The other thing they misread was the fact that younger people aren’t as interested in cars as previous generations were. I know a lot of people who have kids who do not have licenses even though they’re old enough. They’re just not interested. And a lot of 25-and-less people are choosing not to own a car at all, which saves them a hell of a lot of money. You can’t sell your product to a group that doesn’t want to buy anyone’s product.
They also slipped after the first run of cars. The xB was, yes, an “underpowered breadbox.” But in the right trim, it was a cool underpowered breadbox. Then they rounded off the square edges that made it look cool, and it was just another wannabe trying to be hip and falling short.
The FRS was a good effort, but it was too expensive. 25 grand is a LOT for a car when the target market is making close to minimum wage if they’re even employed at all and having to pay ungodly rent for a dumpy apartment because the housing crisis drove a bunch of former homeowners into rentals and therefore drove up prices.
They might want that car, but they’re more likely to go with a Veloster that starts at 7 grand less, still looks cool, and is still fun to drive.
They have no dealer support in my area, just like the other Asian cars.
You should move to America.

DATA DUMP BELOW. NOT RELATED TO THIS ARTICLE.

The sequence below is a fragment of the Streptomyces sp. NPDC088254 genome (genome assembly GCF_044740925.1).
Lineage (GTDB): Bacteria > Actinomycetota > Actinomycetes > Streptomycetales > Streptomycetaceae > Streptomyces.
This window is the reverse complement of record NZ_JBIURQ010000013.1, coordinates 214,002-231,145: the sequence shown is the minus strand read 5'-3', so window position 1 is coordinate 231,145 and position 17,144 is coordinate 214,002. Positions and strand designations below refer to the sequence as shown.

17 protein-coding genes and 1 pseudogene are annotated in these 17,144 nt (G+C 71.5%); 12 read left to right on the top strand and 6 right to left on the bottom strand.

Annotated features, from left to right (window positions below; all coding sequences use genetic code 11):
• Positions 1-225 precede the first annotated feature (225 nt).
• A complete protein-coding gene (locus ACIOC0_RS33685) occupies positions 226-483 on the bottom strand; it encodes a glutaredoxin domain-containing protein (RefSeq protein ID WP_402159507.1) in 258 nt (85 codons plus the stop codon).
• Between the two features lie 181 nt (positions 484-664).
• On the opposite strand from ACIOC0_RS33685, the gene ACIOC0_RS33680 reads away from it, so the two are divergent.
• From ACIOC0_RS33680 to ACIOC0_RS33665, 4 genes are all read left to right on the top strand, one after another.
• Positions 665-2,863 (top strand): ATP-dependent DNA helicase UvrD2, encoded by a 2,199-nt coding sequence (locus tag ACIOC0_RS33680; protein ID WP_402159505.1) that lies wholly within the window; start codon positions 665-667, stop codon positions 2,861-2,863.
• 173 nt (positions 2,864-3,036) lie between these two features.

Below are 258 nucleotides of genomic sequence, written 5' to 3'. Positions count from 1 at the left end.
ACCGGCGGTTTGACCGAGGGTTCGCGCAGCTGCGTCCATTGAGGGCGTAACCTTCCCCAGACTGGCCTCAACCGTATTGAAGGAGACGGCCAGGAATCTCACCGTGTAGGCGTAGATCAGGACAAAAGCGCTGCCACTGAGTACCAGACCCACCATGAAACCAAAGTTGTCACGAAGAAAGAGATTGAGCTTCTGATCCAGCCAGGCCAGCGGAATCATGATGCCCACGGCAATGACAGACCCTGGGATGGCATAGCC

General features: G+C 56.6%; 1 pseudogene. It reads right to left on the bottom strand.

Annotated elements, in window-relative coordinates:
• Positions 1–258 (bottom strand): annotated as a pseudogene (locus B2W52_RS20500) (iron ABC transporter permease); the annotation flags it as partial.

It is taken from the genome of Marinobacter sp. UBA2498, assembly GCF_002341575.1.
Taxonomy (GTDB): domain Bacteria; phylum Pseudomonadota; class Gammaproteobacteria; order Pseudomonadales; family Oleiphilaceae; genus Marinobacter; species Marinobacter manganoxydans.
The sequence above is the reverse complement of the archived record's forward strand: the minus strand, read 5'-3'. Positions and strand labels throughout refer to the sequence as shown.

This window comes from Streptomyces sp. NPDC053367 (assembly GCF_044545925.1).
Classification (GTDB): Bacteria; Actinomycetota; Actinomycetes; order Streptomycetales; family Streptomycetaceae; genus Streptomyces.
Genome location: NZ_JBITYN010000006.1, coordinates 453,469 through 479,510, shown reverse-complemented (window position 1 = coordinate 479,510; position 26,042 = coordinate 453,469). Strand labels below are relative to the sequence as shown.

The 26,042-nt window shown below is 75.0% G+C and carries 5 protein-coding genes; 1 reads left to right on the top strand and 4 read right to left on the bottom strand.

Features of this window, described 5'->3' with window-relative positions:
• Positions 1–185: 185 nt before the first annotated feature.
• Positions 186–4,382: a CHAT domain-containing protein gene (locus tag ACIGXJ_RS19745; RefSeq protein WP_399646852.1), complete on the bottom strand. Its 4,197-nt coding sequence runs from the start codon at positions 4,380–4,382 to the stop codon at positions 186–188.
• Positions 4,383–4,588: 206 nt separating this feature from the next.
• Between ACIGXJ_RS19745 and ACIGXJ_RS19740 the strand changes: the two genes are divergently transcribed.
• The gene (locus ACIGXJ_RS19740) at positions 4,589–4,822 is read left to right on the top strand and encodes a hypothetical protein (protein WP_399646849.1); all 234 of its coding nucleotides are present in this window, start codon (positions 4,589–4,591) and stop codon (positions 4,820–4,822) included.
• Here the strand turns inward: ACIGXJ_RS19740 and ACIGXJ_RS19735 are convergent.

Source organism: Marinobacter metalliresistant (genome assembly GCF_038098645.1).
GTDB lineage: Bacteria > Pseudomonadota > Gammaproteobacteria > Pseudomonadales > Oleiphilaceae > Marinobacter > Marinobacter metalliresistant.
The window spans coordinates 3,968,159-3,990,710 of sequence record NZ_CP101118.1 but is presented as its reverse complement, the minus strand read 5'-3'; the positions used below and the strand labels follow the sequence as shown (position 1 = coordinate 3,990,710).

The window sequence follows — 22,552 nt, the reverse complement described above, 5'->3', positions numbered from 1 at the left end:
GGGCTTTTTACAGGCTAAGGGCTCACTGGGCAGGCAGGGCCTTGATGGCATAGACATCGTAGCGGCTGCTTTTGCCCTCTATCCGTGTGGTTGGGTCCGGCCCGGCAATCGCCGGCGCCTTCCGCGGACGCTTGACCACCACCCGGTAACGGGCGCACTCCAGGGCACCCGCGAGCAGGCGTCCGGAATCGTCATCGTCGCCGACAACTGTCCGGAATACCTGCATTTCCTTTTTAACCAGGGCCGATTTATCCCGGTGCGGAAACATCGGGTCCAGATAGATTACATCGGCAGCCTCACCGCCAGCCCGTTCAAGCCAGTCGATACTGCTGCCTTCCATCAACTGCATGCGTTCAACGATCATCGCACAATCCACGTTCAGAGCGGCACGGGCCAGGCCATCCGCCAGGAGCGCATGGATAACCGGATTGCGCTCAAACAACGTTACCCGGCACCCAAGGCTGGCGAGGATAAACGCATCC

Fodaddy, you couldn’t prove they were better than the other GMs by the Saturn I bought.
“There’s a review of the Scion iA in the March 2016 Consumers Reports. Of course its just a re-badged Mazda apparently.”
As CR put it…“The iA is manufactured by Mazda, using Mazda parts…and that’s a good thing…”
For some reason or other Mazda decided to not market their Mazda 2 model in The US, but we are getting it anyway, albeit with Scion badges on it. CR was fairly enthusiastic about the car.
The majority of America is not in a major metro area. Asian brands for some reason or another don’t seem to be located in cities of less than at least 100,000. So for a lot of people, that means a drive. Now GM, Chrysler, and Ford dealers can be (or used to be) in very small hamlets. There was one Chevy dealer a few miles away in a town of about 300. You’ll never find a Toyota dealer there.
I liked the idea of owning a standard shift FRS but not was not ready to have it as a daily driver yet. I think the reliability is not that great.
Most of the xB Scions in our neck of the woods are driven by middle age to older drivers and delivery people. Same with Kia Soul.
“They [Scion] have no dealer support in my area, just like the other Asian cars.”
“You should move to America.”
Thanks for the invitation, Mike! :neutral:
The problem is that I have always lived in America.
I can make a short trip north, south, east, or west and find dealer support from GM, Ford, and Chrysler car dealers. Don’t blame me for poor product representation by Japanese car manufacturers.
There are just as many Toyota dealers in my area (NH) as there are any other major manufacturer. I was unaware that they weren’t as readily represented as other makes in other areas of the country (except, I assume, the Detroit area… I would expect GM and Ford to be more heavily represented there).